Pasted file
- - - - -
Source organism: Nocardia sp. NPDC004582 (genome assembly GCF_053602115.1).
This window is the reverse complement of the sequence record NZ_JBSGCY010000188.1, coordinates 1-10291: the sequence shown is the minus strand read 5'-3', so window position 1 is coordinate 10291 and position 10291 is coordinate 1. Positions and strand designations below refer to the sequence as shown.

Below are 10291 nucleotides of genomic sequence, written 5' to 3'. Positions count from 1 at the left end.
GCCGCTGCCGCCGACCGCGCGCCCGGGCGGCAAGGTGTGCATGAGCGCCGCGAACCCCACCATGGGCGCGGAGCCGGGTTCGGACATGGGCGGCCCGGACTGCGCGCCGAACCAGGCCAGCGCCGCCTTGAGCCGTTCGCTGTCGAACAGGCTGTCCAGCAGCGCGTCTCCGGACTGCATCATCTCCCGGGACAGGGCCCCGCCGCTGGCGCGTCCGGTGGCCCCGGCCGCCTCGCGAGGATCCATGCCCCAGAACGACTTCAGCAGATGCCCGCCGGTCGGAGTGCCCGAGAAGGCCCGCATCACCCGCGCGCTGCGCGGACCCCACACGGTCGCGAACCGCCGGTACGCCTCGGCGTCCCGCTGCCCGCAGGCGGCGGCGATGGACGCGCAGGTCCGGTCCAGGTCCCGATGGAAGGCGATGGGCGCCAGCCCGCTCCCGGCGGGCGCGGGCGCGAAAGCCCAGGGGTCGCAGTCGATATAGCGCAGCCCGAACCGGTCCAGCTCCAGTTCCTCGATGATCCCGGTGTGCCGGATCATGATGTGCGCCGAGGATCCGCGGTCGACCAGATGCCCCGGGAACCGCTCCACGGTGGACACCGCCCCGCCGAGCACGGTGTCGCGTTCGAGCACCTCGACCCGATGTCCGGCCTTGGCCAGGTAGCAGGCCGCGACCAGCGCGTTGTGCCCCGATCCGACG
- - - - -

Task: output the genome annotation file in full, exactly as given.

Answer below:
Source organism: Nocardia sp. NPDC004582 (genome assembly GCF_053602115.1).
This window is the reverse complement of the sequence record NZ_JBSGCY010000188.1, coordinates 1-10291: the sequence shown is the minus strand read 5'-3', so window position 1 is coordinate 10291 and position 10291 is coordinate 1. Positions and strand designations below refer to the sequence as shown.

Below are 10291 nucleotides of genomic sequence, written 5' to 3'. Positions count from 1 at the left end.
GCCGCTGCCGCCGACCGCGCGCCCGGGCGGCAAGGTGTGCATGAGCGCCGCGAACCCCACCATGGGCGCGGAGCCGGGTTCGGACATGGGCGGCCCGGACTGCGCGCCGAACCAGGCCAGCGCCGCCTTGAGCCGTTCGCTGTCGAACAGGCTGTCCAGCAGCGCGTCTCCGGACTGCATCATCTCCCGGGACAGGGCCCCGCCGCTGGCGCGTCCGGTGGCCCCGGCCGCCTCGCGAGGATCCATGCCCCAGAACGACTTCAGCAGATGCCCGCCGGTCGGAGTGCCCGAGAAGGCCCGCATCACCCGCGCGCTGCGCGGACCCCACACGGTCGCGAACCGCCGGTACGCCTCGGCGTCCCGCTGCCCGCAGGCGGCGGCGATGGACGCGCAGGTCCGGTCCAGGTCCCGATGGAAGGCGATGGGCGCCAGCCCGCTCCCGGCGGGCGCGGGCGCGAAAGCCCAGGGGTCGCAGTCGATATAGCGCAGCCCGAACCGGTCCAGCTCCAGTTCCTCGATGATCCCGGTGTGCCGGATCATGATGTGCGCCGAGGATCCGCGGTCGACCAGATGCCCCGGGAACCGCTCCACGGTGGACACCGCCCCGCCGAGCACGGTGTCGCGTTCGAGCACCTCGACCCGATGTCCGGCCTTGGCCAGGTAGCAGGCCGCGACCAGCGCGTTGTGCCCCGATCCGACG